There is more bad news to come from businesses but the better news, says F&C manager Paul Niven, is markets are discounting a serious economic contraction, which means asset prices should stabilise.
F&C (FCIT) investment trust has been hit hard in the coronavirus panic, with shares in the UK’s oldest listed fund dropping by over a third in the past month, but fund manager Paul Niven believes a recovery is not too far away.
Niven , who has overseen the £2.6bn global portfolio for nearly six years, said the unprecedented falls in global equity markets since mid-February were the result of the Covid-19 pandemic pitching the world into an unavoidable recession.
‘There is little doubt that we now face a serious contraction in the global economy. This will place tremendous strain on both consumers and on corporates and there is a significant risk that the recovery, when it comes, will be impaired by the severity of the downturn,’ he said.
While collapsing asset prices, confidence and commerce had forced central banks and governments to intervene by slashing interest rates and pumping money into economies, investors were uncertain of their success, he said.
‘We cannot tell when the current crisis will end. Investors are questioning whether policy action will be effective in shoring up economies, as it has been historically. They are also closely monitoring the spread of Covid-19 and, here, there is some hope that a moderation in the pace of new cases in China and some European countries may indicate that containment measures are effective.
‘Nonetheless, while the downturn will be painful, markets have moved a long way to discount the bad news which is yet to come on the economy and on corporate profits.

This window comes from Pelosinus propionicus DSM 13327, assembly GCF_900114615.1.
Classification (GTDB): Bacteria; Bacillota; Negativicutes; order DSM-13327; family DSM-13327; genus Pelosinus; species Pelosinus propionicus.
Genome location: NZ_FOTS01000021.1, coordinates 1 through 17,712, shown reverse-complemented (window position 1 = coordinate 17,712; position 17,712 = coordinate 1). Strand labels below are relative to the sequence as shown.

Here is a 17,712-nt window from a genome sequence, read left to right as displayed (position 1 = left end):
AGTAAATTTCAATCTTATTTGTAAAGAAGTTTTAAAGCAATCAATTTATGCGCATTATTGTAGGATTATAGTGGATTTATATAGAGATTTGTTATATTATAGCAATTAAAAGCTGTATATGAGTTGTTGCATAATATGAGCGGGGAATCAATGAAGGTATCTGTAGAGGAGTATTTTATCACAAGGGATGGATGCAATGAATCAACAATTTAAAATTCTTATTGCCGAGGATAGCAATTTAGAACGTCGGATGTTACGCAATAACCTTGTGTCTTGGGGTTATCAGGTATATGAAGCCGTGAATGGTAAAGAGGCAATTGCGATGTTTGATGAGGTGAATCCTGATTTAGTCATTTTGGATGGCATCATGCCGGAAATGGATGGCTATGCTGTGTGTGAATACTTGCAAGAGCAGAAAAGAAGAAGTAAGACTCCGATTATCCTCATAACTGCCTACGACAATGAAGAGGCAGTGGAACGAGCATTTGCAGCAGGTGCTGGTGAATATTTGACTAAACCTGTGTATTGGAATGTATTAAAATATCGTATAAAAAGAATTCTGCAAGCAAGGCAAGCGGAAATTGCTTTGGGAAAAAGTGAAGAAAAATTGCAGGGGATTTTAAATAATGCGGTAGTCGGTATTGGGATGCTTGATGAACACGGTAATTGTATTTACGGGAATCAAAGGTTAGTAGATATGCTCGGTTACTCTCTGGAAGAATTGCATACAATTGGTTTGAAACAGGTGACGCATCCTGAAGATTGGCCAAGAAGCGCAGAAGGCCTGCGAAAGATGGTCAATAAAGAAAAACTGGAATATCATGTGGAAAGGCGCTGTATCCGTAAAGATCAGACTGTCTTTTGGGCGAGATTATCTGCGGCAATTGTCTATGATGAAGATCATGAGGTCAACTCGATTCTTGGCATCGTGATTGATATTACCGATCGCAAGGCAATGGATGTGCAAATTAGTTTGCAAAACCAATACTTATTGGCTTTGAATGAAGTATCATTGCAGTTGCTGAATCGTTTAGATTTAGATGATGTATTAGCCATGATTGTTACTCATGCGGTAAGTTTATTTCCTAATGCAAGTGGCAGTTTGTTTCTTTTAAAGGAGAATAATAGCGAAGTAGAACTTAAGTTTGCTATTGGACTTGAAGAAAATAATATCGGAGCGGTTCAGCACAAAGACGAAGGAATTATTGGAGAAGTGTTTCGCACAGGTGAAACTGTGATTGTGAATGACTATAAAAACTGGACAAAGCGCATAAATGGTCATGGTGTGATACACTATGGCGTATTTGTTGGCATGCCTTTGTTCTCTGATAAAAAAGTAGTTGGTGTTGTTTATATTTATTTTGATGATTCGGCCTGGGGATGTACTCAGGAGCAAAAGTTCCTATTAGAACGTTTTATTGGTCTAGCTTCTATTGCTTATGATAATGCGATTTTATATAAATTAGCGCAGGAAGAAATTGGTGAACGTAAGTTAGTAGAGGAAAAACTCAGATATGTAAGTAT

‘While the near term will remain challenging, we remain focused on long-term opportunities for our investors,’ Niven said.
Since Niven made his comments last week, the UK stock market has notched up two successive daily gains on hopes that the government’s guaranteeing of workers’ wages, its interest-free business loan scheme and imposition of a strict ‘lockdown’ would slow the spread of coronavirus.
Big share price discount
F&C’s annual results earlier this month underlined the dramatic worsening in conditions in 2010. The 152-year-old investment enjoyed the remarkably bullish 2019 when it increased net asset value (NAV) by 19.1%.
Although it lagged the 22.3% gain in its benchmark, the FTSE All-World index, shareholders ended with a total return of 22.9% as the shares moved to a 1.5% premium over NAV. This return including dividends which rose 5.5%, their 49th consecutive annual rise.
Such has been the speed of the 35% slump in the past month the shares have fallen to 15% below NAV, F&C’s widest discount since the 2008 financial crisis.
Delivering her first set of full-year results, trust chair Beatrice Hollond said most of F&C’s investment strategies, which with the exception of private equity are outsourced to external fund managers, had unperformed strongly rising markets. Europe, which accounts for 7% of assets, did outperform, however.
Less successful was an investment in life sciences fund Syncona (SYNC) which fell 18% after its shares de-rated.
Weathering the storm
Hollond said the trust has ‘weathered many a crisis’ since 1868 and ‘though there are likely to be economic and equity market challenges in the near-term, your company has a diversified portfolio that is well placed to cope with market shocks and short-term volatility’.
Numis analyst Priyesh Parmar said the track record under Niven was ‘solid’. Although recent experience suggested otherwise, he said: ‘We believe that it is well placed to deliver attractive long-term NAV growth, with lower volatility return than many of its peers in the global equity sector.’
Over 10 years, F&C has delivered a total return to shareholders of 107% which currently places it sixth out of 16 trusts in the AIC Global sector.